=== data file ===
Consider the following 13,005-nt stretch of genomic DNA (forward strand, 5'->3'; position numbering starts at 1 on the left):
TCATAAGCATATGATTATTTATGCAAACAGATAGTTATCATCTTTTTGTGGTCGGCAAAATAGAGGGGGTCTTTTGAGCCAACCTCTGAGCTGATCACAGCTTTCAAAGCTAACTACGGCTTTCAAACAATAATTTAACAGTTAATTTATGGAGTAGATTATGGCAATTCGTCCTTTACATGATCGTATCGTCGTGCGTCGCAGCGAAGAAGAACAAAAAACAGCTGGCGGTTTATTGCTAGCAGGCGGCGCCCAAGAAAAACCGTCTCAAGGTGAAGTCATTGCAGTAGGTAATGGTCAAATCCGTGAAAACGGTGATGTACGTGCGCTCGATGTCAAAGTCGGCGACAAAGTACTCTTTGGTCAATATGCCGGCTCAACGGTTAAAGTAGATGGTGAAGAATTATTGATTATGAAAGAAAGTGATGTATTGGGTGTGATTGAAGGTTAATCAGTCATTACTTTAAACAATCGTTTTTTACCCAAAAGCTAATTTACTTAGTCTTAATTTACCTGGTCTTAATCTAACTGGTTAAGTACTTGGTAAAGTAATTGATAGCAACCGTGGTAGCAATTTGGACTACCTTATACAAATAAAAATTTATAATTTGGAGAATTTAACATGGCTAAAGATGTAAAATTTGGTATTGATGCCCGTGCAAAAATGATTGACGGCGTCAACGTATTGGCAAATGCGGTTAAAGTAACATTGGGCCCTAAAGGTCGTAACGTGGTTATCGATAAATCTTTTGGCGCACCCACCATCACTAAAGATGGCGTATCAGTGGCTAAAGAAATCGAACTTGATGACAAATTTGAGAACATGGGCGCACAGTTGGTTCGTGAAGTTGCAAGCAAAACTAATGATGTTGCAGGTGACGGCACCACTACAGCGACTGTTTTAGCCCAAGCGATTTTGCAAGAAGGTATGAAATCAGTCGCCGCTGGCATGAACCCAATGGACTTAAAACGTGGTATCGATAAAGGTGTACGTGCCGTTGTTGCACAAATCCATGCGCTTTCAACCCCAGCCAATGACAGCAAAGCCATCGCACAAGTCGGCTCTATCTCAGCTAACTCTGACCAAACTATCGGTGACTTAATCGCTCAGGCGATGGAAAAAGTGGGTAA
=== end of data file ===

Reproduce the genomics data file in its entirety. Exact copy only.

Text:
Consider the following 13,005-nt stretch of genomic DNA (forward strand, 5'->3'; position numbering starts at 1 on the left):
TCATAAGCATATGATTATTTATGCAAACAGATAGTTATCATCTTTTTGTGGTCGGCAAAATAGAGGGGGTCTTTTGAGCCAACCTCTGAGCTGATCACAGCTTTCAAAGCTAACTACGGCTTTCAAACAATAATTTAACAGTTAATTTATGGAGTAGATTATGGCAATTCGTCCTTTACATGATCGTATCGTCGTGCGTCGCAGCGAAGAAGAACAAAAAACAGCTGGCGGTTTATTGCTAGCAGGCGGCGCCCAAGAAAAACCGTCTCAAGGTGAAGTCATTGCAGTAGGTAATGGTCAAATCCGTGAAAACGGTGATGTACGTGCGCTCGATGTCAAAGTCGGCGACAAAGTACTCTTTGGTCAATATGCCGGCTCAACGGTTAAAGTAGATGGTGAAGAATTATTGATTATGAAAGAAAGTGATGTATTGGGTGTGATTGAAGGTTAATCAGTCATTACTTTAAACAATCGTTTTTTACCCAAAAGCTAATTTACTTAGTCTTAATTTACCTGGTCTTAATCTAACTGGTTAAGTACTTGGTAAAGTAATTGATAGCAACCGTGGTAGCAATTTGGACTACCTTATACAAATAAAAATTTATAATTTGGAGAATTTAACATGGCTAAAGATGTAAAATTTGGTATTGATGCCCGTGCAAAAATGATTGACGGCGTCAACGTATTGGCAAATGCGGTTAAAGTAACATTGGGCCCTAAAGGTCGTAACGTGGTTATCGATAAATCTTTTGGCGCACCCACCATCACTAAAGATGGCGTATCAGTGGCTAAAGAAATCGAACTTGATGACAAATTTGAGAACATGGGCGCACAGTTGGTTCGTGAAGTTGCAAGCAAAACTAATGATGTTGCAGGTGACGGCACCACTACAGCGACTGTTTTAGCCCAAGCGATTTTGCAAGAAGGTATGAAATCAGTCGCCGCTGGCATGAACCCAATGGACTTAAAACGTGGTATCGATAAAGGTGTACGTGCCGTTGTTGCACAAATCCATGCGCTTTCAACCCCAGCCAATGACAGCAAAGCCATCGCACAAGTCGGCTCTATCTCAGCTAACTCTGACCAAACTATCGGTGACTTAATCGCTCAGGCGATGGAAAAAGTGGGTAA